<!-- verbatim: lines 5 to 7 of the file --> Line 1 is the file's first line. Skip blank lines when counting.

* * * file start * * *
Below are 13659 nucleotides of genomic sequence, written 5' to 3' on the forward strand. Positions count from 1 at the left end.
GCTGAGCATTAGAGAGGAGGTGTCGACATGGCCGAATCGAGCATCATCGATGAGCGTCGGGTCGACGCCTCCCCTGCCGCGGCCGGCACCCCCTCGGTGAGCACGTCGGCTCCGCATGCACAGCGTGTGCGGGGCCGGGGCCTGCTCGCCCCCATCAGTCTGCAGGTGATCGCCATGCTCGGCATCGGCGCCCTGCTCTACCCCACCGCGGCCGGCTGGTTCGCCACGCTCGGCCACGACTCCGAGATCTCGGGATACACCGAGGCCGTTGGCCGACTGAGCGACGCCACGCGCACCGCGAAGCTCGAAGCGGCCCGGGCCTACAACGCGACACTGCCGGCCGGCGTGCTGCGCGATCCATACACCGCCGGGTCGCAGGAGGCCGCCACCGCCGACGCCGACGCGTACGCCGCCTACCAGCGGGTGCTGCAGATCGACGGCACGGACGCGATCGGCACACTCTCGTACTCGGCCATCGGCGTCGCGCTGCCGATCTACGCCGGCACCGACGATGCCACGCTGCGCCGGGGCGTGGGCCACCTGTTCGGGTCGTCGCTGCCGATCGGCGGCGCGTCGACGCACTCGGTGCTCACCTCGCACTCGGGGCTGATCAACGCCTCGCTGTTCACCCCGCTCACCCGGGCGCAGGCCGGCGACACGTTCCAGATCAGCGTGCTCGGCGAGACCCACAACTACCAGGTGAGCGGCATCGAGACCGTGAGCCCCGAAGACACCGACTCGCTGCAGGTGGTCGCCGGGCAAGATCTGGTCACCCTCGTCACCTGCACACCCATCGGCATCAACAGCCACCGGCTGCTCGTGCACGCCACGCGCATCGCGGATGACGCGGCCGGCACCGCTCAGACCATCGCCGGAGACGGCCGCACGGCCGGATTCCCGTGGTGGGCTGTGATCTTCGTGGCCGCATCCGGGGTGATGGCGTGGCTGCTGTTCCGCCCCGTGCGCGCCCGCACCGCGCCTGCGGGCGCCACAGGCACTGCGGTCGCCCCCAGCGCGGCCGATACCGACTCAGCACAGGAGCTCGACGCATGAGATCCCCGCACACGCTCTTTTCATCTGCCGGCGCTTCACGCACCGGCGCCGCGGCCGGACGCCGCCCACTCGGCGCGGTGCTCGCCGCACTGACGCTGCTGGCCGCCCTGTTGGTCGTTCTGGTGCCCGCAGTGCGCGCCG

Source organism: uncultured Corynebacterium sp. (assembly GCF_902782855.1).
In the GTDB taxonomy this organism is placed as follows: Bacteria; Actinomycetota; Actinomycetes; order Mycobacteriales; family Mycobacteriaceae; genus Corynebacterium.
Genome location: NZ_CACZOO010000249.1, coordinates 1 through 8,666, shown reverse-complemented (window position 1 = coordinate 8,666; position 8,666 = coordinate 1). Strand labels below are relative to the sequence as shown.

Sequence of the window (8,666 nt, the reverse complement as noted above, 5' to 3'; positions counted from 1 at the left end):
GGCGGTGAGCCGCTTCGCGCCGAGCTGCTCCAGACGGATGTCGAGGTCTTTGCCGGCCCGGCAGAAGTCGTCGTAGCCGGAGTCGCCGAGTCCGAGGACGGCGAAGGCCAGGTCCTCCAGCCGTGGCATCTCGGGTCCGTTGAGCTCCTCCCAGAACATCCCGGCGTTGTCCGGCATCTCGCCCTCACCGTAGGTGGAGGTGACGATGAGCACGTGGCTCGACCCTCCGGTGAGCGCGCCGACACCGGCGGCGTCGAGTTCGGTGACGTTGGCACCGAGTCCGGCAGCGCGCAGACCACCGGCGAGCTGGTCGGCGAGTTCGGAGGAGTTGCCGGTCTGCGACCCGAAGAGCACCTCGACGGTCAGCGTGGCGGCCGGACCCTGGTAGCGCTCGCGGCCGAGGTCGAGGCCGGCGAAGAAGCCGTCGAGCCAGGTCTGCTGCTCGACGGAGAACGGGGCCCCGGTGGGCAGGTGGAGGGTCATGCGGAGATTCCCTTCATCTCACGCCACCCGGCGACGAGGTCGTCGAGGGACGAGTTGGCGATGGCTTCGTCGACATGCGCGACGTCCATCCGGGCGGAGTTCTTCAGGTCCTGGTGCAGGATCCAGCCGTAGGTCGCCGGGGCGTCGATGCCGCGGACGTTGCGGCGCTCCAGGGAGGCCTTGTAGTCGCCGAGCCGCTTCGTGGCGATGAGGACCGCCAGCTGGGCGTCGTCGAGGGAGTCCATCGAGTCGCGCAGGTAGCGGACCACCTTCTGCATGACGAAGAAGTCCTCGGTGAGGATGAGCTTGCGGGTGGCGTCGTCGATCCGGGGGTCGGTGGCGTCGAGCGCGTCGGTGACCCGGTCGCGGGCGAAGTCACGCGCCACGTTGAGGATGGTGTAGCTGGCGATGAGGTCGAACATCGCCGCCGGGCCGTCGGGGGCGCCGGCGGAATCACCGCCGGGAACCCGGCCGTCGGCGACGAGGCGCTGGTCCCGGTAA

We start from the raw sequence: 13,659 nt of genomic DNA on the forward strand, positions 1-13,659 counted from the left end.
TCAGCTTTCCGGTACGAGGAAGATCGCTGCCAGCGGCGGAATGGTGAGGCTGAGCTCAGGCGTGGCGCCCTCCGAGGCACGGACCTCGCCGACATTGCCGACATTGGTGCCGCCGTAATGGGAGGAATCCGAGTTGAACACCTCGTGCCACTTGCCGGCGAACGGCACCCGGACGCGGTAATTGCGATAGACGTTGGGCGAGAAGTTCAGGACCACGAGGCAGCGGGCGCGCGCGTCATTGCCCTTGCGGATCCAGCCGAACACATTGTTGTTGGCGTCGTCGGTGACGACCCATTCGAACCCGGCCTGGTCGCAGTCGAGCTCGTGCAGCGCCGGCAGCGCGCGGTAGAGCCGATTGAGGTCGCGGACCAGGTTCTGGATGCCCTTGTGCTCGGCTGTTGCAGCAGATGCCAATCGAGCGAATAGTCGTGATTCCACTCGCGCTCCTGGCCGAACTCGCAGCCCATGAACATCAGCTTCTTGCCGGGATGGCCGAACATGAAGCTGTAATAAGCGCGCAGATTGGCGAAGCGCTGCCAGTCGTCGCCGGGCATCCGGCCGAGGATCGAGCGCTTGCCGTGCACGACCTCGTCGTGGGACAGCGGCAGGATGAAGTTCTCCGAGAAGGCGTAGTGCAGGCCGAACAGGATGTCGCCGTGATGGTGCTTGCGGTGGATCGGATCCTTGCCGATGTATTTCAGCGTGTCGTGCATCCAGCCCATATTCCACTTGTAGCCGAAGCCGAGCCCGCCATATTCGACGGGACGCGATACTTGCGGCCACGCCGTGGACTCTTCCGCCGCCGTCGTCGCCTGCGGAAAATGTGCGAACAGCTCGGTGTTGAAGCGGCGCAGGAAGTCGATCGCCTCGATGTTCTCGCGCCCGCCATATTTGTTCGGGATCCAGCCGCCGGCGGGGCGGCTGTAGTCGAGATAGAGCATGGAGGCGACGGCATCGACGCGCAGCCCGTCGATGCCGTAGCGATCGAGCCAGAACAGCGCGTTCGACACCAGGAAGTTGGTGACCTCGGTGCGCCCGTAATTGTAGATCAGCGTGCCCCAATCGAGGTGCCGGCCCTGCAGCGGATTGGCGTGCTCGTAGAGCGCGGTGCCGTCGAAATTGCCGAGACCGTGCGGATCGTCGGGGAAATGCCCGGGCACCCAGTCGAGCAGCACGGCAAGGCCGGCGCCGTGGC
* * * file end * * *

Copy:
Genome location: NZ_CACZOO010000249.1, coordinates 1 through 8,666, shown reverse-complemented (window position 1 = coordinate 8,666; position 8,666 = coordinate 1). Strand labels below are relative to the sequence as shown.

Sequence of the window (8,666 nt, the reverse complement as noted above, 5' to 3'; positions counted from 1 at the left end):
GGCGGTGAGCCGCTTCGCGCCGAGCTGCTCCAGACGGATGTCGAGGTCTTTGCCGGCCCGGCAGAAGTCGTCGTAGCCGGAGTCGCCGAGTCCGAGGACGGCGAAGGCCAGGTCCTCCAGCCGTGGCATCTCGGGTCCGTTGAGCTCCTCCCAGAACATCCCGGCGTTGTCCGGCATCTCGCCCTCACCGTAGGTGGAGGTGACGATGAGCACGTGGCTCGACCCTCCGGTGAGCGCGCCGACACCGGCGGCGTCGAGTTCGGTGACGTTGGCACCGAGTCCGGCAGCGCGCAGACCACCGGCGAGCTGGTCGGCGAGTTCGGAGGAGTTGCCGGTCTGCGACCCGAAGAGCACCTCGACGGTCAGCGTGGCGGCCGGACCCTGGTAGCGCTCGCGGCCGAGGTCGAGGCCGGCGAAGAAGCCGTCGAGCCAGGTCTGCTGCTCGACGGAGAACGGGGCCCCGGTGGGCAGGTGGAGGGTCATGCGGAGATTCCCTTCATCTCACGCCACCCGGCGACGAGGTCGTCGAGGGACGAGTTGGCGATGGCTTCGTCGACATGCGCGACGTCCATCCGGGCGGAGTTCTTCAGGTCCTGGTGCAGGATCCAGCCGTAGGTCGCCGGGGCGTCGATGCCGCGGACGTTGCGGCGCTCCAGGGAGGCCTTGTAGTCGCCGAGCCGCTTCGTGGCGATGAGGACCGCCAGCTGGGCGTCGTCGAGGGAGTCCATCGAGTCGCGCAGGTAGCGGACCACCTTCTGCATGACGAAGAAGTCCTCGGTGAGGATGAGCTTGCGGGTGGCGTCGTCGATCCGGGGGTCGGTGGCGTCGAGCGCGTCGGTGACCCGGTCGCGGGCGAAGTCACGCGCCACGTTGAGGATGGTGTAGCTGGCGATGAGGTCGAACATCGCCGCCGGGCCGTCGGGGGCGCCGGCGGAATCACCGCCGGGAACCCGGCCGTCGGCGACGAGGCGCTGGTCCCGGTAA